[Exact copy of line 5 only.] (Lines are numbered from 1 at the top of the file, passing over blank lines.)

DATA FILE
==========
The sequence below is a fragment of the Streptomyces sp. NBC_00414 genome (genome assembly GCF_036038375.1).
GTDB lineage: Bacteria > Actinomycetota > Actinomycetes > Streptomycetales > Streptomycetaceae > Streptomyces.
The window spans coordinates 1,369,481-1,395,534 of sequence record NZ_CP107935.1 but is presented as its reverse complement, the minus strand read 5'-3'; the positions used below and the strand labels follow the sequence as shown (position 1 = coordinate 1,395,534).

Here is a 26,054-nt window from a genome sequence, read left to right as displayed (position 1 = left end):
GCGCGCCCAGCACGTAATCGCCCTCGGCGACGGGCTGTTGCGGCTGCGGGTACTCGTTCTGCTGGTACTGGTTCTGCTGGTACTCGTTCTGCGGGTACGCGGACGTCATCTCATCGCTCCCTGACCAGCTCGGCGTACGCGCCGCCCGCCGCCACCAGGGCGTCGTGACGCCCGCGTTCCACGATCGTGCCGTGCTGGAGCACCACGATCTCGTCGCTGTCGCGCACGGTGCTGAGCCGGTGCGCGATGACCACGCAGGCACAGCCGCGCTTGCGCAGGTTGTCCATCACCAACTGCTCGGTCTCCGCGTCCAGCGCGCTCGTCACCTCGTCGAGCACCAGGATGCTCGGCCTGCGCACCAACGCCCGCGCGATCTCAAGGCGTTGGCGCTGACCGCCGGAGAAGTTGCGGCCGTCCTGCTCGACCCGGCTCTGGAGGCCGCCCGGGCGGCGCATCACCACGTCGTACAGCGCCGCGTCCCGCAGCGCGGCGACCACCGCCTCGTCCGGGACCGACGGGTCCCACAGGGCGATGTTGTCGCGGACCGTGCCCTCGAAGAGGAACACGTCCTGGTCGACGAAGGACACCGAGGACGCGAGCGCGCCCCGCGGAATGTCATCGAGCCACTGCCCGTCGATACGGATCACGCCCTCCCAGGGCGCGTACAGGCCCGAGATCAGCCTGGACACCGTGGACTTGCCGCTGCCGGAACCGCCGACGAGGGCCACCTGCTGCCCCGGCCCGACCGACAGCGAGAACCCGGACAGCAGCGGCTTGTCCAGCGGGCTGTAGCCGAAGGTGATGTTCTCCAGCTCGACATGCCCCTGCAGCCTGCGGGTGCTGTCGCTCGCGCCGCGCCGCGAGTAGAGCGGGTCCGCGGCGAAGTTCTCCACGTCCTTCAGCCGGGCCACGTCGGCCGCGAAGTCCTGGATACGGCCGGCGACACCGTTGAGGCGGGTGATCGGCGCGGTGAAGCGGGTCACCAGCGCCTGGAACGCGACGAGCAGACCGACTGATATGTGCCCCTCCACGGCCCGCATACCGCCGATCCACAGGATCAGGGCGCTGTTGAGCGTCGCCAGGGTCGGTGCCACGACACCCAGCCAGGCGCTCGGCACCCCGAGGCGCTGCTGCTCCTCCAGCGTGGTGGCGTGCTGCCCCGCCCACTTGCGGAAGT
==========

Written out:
GCGCGCCCAGCACGTAATCGCCCTCGGCGACGGGCTGTTGCGGCTGCGGGTACTCGTTCTGCTGGTACTGGTTCTGCTGGTACTCGTTCTGCGGGTACGCGGACGTCATCTCATCGCTCCCTGACCAGCTCGGCGTACGCGCCGCCCGCCGCCACCAGGGCGTCGTGACGCCCGCGTTCCACGATCGTGCCGTGCTGGAGCACCACGATCTCGTCGCTGTCGCGCACGGTGCTGAGCCGGTGCGCGATGACCACGCAGGCACAGCCGCGCTTGCGCAGGTTGTCCATCACCAACTGCTCGGTCTCCGCGTCCAGCGCGCTCGTCACCTCGTCGAGCACCAGGATGCTCGGCCTGCGCACCAACGCCCGCGCGATCTCAAGGCGTTGGCGCTGACCGCCGGAGAAGTTGCGGCCGTCCTGCTCGACCCGGCTCTGGAGGCCGCCCGGGCGGCGCATCACCACGTCGTACAGCGCCGCGTCCCGCAGCGCGGCGACCACCGCCTCGTCCGGGACCGACGGGTCCCACAGGGCGATGTTGTCGCGGACCGTGCCCTCGAAGAGGAACACGTCCTGGTCGACGAAGGACACCGAGGACGCGAGCGCGCCCCGCGGAATGTCATCGAGCCACTGCCCGTCGATACGGATCACGCCCTCCCAGGGCGCGTACAGGCCCGAGATCAGCCTGGACACCGTGGACTTGCCGCTGCCGGAACCGCCGACGAGGGCCACCTGCTGCCCCGGCCCGACCGACAGCGAGAACCCGGACAGCAGCGGCTTGTCCAGCGGGCTGTAGCCGAAGGTGATGTTCTCCAGCTCGACATGCCCCTGCAGCCTGCGGGTGCTGTCGCTCGCGCCGCGCCGCGAGTAGAGCGGGTCCGCGGCGAAGTTCTCCACGTCCTTCAGCCGGGCCACGTCGGCCGCGAAGTCCTGGATACGGCCGGCGACACCGTTGAGGCGGGTGATCGGCGCGGTGAAGCGGGTCACCAGCGCCTGGAACGCGACGAGCAGACCGACTGATATGTGCCCCTCCACGGCCCGCATACCGCCGATCCACAGGATCAGGGCGCTGTTGAGCGTCGCCAGGGTCGGTGCCACGACACCCAGCCAGGCGCTCGGCACCCCGAGGCGCTGCTGCTCCTCCAGCGTGGTGGCGTGCTGCCCCGCCCACTTGCGGAAGT